A rather optimistic and hopeful prediction. Nevertheless, the geo-political importance of a thawing Arctic still exists and the military presence continues to grow.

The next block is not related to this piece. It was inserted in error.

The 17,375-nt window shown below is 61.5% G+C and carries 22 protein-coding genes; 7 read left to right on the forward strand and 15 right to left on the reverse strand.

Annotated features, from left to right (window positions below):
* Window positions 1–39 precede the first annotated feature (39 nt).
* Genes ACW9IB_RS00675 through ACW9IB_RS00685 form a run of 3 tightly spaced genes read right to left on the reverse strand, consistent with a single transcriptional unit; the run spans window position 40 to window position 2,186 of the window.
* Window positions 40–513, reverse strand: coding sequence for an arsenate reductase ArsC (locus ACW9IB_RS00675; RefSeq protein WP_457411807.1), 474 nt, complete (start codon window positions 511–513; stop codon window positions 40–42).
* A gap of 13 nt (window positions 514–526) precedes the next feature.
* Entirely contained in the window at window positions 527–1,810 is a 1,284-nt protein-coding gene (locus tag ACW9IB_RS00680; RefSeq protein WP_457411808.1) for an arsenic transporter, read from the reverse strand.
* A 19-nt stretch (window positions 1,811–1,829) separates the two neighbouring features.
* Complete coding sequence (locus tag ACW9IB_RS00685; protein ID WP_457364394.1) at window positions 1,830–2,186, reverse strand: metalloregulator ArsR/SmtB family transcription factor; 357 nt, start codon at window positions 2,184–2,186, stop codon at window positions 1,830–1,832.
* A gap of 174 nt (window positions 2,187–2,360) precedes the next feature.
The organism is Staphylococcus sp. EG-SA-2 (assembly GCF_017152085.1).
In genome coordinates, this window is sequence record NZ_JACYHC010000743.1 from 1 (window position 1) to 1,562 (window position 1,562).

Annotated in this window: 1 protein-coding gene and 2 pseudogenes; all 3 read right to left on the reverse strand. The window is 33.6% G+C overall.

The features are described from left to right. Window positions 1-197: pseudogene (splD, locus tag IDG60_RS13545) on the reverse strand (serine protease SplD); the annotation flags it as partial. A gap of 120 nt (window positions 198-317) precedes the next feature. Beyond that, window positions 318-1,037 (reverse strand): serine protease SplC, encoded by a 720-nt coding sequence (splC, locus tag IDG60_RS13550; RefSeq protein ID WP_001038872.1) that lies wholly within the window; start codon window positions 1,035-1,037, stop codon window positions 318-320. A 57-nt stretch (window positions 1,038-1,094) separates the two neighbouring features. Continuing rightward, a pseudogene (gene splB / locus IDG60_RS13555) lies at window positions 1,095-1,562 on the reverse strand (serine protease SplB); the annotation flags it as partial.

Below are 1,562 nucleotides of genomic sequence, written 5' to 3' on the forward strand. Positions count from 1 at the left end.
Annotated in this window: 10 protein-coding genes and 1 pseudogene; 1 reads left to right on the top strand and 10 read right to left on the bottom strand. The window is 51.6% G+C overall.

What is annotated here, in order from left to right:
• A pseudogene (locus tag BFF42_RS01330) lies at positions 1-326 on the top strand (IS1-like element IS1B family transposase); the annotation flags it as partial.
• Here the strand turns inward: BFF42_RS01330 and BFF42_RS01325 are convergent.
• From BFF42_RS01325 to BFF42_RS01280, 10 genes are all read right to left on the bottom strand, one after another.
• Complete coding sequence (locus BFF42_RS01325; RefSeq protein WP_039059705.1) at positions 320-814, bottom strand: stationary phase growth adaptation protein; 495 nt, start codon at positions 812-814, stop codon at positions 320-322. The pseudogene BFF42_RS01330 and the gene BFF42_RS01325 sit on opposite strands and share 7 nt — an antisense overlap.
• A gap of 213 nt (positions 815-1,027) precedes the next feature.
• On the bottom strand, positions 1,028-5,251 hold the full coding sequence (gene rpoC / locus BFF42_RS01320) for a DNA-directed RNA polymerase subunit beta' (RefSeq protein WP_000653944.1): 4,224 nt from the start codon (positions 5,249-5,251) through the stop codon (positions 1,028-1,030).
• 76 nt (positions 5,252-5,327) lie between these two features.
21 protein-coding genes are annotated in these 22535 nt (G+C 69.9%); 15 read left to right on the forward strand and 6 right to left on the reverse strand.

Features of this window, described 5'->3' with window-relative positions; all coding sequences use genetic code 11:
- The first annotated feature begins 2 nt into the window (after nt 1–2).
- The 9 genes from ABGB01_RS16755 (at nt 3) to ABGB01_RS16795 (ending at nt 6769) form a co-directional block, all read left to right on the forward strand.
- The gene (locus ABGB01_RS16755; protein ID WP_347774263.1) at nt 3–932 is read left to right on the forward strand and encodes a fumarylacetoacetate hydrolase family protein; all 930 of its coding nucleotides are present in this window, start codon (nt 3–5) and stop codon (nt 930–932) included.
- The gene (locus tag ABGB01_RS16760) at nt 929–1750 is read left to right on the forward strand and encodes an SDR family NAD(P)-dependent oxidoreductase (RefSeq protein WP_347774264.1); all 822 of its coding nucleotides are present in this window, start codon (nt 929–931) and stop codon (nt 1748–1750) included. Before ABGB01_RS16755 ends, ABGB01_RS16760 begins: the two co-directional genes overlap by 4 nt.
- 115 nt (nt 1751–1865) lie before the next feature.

Russia continues to add new icebreakers to its current fleet of over 40, including the recent launch of the world’s largest and most powerful nuclear icebreaker — designed for military purposes. Norway increased its defense budget by 9.8 percent in 2016 in order to protect its investments in the Arctic, announcing plans for $19.8 billion in additional defense spending over the next 20 years, prioritizing investment in Arctic capabilities and platforms such as the F-35 fighter aircraft and new submarines. Sweden and Finland have also increased defense spending, and while it has no standing army, Iceland agreed in June to allow U.S. forces to be stationed there for the first time since 2006. The United States unveiled its Arctic strategy, creating the Arctic Executive Steering Committee to realign U.S. focus.